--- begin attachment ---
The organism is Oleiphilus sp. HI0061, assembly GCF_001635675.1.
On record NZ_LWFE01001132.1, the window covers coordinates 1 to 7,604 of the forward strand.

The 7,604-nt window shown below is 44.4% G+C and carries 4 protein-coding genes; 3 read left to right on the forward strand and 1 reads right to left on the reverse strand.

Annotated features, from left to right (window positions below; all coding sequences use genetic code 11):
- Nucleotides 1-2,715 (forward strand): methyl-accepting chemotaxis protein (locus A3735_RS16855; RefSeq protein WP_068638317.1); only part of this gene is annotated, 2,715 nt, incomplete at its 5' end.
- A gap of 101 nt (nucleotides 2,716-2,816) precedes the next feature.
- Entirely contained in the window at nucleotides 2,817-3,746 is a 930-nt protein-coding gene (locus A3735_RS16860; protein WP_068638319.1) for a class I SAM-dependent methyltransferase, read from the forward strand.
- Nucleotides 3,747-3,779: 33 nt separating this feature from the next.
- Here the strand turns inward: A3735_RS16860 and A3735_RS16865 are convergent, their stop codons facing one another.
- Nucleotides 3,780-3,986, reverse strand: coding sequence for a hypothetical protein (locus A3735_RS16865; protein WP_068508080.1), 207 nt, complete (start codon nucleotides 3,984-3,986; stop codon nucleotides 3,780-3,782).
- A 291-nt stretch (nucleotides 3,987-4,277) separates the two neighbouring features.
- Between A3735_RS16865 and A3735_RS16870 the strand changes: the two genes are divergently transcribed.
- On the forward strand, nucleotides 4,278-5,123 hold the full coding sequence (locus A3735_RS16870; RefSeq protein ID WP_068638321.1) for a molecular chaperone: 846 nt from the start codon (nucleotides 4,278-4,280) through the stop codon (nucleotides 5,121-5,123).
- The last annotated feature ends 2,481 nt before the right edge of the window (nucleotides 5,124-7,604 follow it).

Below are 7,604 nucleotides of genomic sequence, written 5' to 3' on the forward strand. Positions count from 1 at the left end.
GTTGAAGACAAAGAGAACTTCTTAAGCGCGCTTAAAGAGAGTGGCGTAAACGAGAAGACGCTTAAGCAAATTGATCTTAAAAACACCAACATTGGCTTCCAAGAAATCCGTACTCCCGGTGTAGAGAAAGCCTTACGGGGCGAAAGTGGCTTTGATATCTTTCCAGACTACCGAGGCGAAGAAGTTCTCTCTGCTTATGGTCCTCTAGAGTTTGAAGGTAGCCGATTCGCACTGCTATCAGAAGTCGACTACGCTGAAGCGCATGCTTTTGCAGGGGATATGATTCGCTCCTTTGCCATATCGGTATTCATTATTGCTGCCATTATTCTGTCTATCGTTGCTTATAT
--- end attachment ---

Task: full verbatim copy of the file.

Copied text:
The organism is Oleiphilus sp. HI0061, assembly GCF_001635675.1.
On record NZ_LWFE01001132.1, the window covers coordinates 1 to 7,604 of the forward strand.

The 7,604-nt window shown below is 44.4% G+C and carries 4 protein-coding genes; 3 read left to right on the forward strand and 1 reads right to left on the reverse strand.

Annotated features, from left to right (window positions below; all coding sequences use genetic code 11):
- Nucleotides 1-2,715 (forward strand): methyl-accepting chemotaxis protein (locus A3735_RS16855; RefSeq protein WP_068638317.1); only part of this gene is annotated, 2,715 nt, incomplete at its 5' end.
- A gap of 101 nt (nucleotides 2,716-2,816) precedes the next feature.
- Entirely contained in the window at nucleotides 2,817-3,746 is a 930-nt protein-coding gene (locus A3735_RS16860; protein WP_068638319.1) for a class I SAM-dependent methyltransferase, read from the forward strand.
- Nucleotides 3,747-3,779: 33 nt separating this feature from the next.
- Here the strand turns inward: A3735_RS16860 and A3735_RS16865 are convergent, their stop codons facing one another.
- Nucleotides 3,780-3,986, reverse strand: coding sequence for a hypothetical protein (locus A3735_RS16865; protein WP_068508080.1), 207 nt, complete (start codon nucleotides 3,984-3,986; stop codon nucleotides 3,780-3,782).
- A 291-nt stretch (nucleotides 3,987-4,277) separates the two neighbouring features.
- Between A3735_RS16865 and A3735_RS16870 the strand changes: the two genes are divergently transcribed.
- On the forward strand, nucleotides 4,278-5,123 hold the full coding sequence (locus A3735_RS16870; RefSeq protein ID WP_068638321.1) for a molecular chaperone: 846 nt from the start codon (nucleotides 4,278-4,280) through the stop codon (nucleotides 5,121-5,123).
- The last annotated feature ends 2,481 nt before the right edge of the window (nucleotides 5,124-7,604 follow it).

Below are 7,604 nucleotides of genomic sequence, written 5' to 3' on the forward strand. Positions count from 1 at the left end.
GTTGAAGACAAAGAGAACTTCTTAAGCGCGCTTAAAGAGAGTGGCGTAAACGAGAAGACGCTTAAGCAAATTGATCTTAAAAACACCAACATTGGCTTCCAAGAAATCCGTACTCCCGGTGTAGAGAAAGCCTTACGGGGCGAAAGTGGCTTTGATATCTTTCCAGACTACCGAGGCGAAGAAGTTCTCTCTGCTTATGGTCCTCTAGAGTTTGAAGGTAGCCGATTCGCACTGCTATCAGAAGTCGACTACGCTGAAGCGCATGCTTTTGCAGGGGATATGATTCGCTCCTTTGCCATATCGGTATTCATTATTGCTGCCATTATTCTGTCTATCGTTGCTTATAT